Last week, LA Weekly put out their People 2013 issue, celebrating the most fascinating people in the City of Angels – and unsurprisingly, a bunch of Latinos doing cool stuff made the cut. Just thought we’d direct your attention to these inspiring locals contributing to city culture! Check ’em out below, and see the full list here:
This is the guy responsible for resurrecting the Mexican art of judas – giant papier mâché puppets – in the United States. He works on a crazy big scale that most aren’t able to achieve with piñata materials; he’s made 12-foot tall Virgenes de Guadalupe, skeletons that are two stories high, as well as ginormous cacti, smiling suns, devils and other imagery inspired by a Día de los Muertos aesthetic. In fact, you may have seen his puppets at the annual Día de los Muertos party at the Hollywood Forever Cemetery. Soon, you’ll be able to get scaled down versions – he’s currently looking for space downtown to reopen his famed piñata store.
In January, Carla Esparza became the first Invicta Fighting Championships Straw-weight Champion in Women’s Mixed Martial Arts, beating out Bec Hyatt. Only 25 years old, she’s ranked No. 1 in her weight class in the world, and even though she’s only 5 foot 1 – like me, hayyyyy – chances are she can kick your ass. After all, she trains FIVE HOURS A DAY. She’s at the forefront of tough ladies changing people’s minds about women fighting in MMA.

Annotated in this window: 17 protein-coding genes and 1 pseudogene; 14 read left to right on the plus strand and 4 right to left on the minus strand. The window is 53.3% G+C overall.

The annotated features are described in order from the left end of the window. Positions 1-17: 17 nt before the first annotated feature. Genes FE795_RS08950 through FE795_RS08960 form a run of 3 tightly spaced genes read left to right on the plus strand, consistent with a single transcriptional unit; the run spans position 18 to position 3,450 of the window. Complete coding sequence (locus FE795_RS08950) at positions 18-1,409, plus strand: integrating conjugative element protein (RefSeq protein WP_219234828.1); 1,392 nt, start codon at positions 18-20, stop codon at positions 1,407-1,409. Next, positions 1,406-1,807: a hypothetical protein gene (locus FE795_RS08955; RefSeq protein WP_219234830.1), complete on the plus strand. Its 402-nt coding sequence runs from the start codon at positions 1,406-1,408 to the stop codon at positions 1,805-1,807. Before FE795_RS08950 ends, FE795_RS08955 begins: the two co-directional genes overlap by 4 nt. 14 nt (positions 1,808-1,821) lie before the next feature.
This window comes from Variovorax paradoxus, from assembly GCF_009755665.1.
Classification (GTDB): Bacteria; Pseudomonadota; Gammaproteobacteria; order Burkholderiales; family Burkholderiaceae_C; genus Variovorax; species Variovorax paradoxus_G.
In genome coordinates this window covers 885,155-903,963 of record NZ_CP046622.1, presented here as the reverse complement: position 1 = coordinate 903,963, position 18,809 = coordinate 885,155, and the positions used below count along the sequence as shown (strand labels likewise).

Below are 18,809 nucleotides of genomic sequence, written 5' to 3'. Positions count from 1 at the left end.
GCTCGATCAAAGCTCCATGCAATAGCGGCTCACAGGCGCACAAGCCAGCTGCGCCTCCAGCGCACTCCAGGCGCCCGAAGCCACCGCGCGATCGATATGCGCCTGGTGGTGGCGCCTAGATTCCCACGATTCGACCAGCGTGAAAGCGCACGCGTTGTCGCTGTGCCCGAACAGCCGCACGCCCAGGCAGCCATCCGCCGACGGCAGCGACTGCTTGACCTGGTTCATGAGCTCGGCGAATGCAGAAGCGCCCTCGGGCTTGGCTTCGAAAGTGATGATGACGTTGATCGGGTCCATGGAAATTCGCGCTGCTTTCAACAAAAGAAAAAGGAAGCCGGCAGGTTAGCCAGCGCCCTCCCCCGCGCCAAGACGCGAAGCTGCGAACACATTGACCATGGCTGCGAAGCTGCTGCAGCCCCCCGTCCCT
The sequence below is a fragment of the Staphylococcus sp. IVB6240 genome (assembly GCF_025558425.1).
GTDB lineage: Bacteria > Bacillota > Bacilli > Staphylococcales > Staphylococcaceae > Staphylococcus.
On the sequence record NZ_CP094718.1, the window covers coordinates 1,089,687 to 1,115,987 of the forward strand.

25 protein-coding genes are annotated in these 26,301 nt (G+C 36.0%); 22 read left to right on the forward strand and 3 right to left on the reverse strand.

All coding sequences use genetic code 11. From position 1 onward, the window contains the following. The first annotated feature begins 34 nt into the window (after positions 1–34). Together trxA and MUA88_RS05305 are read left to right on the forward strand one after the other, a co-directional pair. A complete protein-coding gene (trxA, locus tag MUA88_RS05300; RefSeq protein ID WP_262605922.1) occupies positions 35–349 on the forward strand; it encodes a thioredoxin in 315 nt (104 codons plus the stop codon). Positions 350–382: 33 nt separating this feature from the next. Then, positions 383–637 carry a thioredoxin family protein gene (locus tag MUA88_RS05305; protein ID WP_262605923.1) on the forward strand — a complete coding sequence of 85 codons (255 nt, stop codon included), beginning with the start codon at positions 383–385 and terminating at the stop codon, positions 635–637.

We introduced you all to MLS Final MVP Omar Gonzalez back in December, and he’s still on a hot streak. Following his stellar performance for Galaxy in the final, he was invited by U.S. National Team head coach Jurgen Klinsmann to join the team’s annual January training camp, where he earned himself a starting spot for the American team in its World Cup–qualifying match against Honduras. He expects to be part of the remaining qualifiers — and the World Cup next summer, so we have lots more to see from this man. Also, apropos of nothing, he’s 6 foot 5 and adorable. Just sayin’.
NYC residents may scoff at the idea of L.A. being a pedestrian city, but thanks to the efforts of Margot Ocañas the streets of Los Angeles may soon have just as many people on them as cars. As the city’s first “Pedestrian Coordinator,” she’s developing innovative ways to change the culture of a city where 80% of trips are currently made in cars – like building mini “parklets” and plazas where walkers can hang out, improving crosswalks, and developing more “human” streetscapes.
For over 50 years, getting a star on the Hollywood Walk of Fame has been a “MAMA I MADE IT!!” moment for the entertainment industry. But who decides where those stars get placed? The answer is Ana Martinez, VP of media relations for the Hollywood Chamber of Commerce. In her 25 years with the chamber, she has organized more than 600 sidewalk ceremonies – earning her the nickname “Star Girl” (which kinda sounds like a super heroine to me). This begs the question: are some sidewalks more desirable than others? Is there especially coveted sidewalk star real estate (say, in front of the El Capitan Theater?). If there is, and if you’re lucky enough to receive the honor, Ana Martinez is definitely the person to know. And if you’re just a fan vying for a glimpse of celebrities as they accept their stars? Maybe shouting her name from the crowd will get you a better view…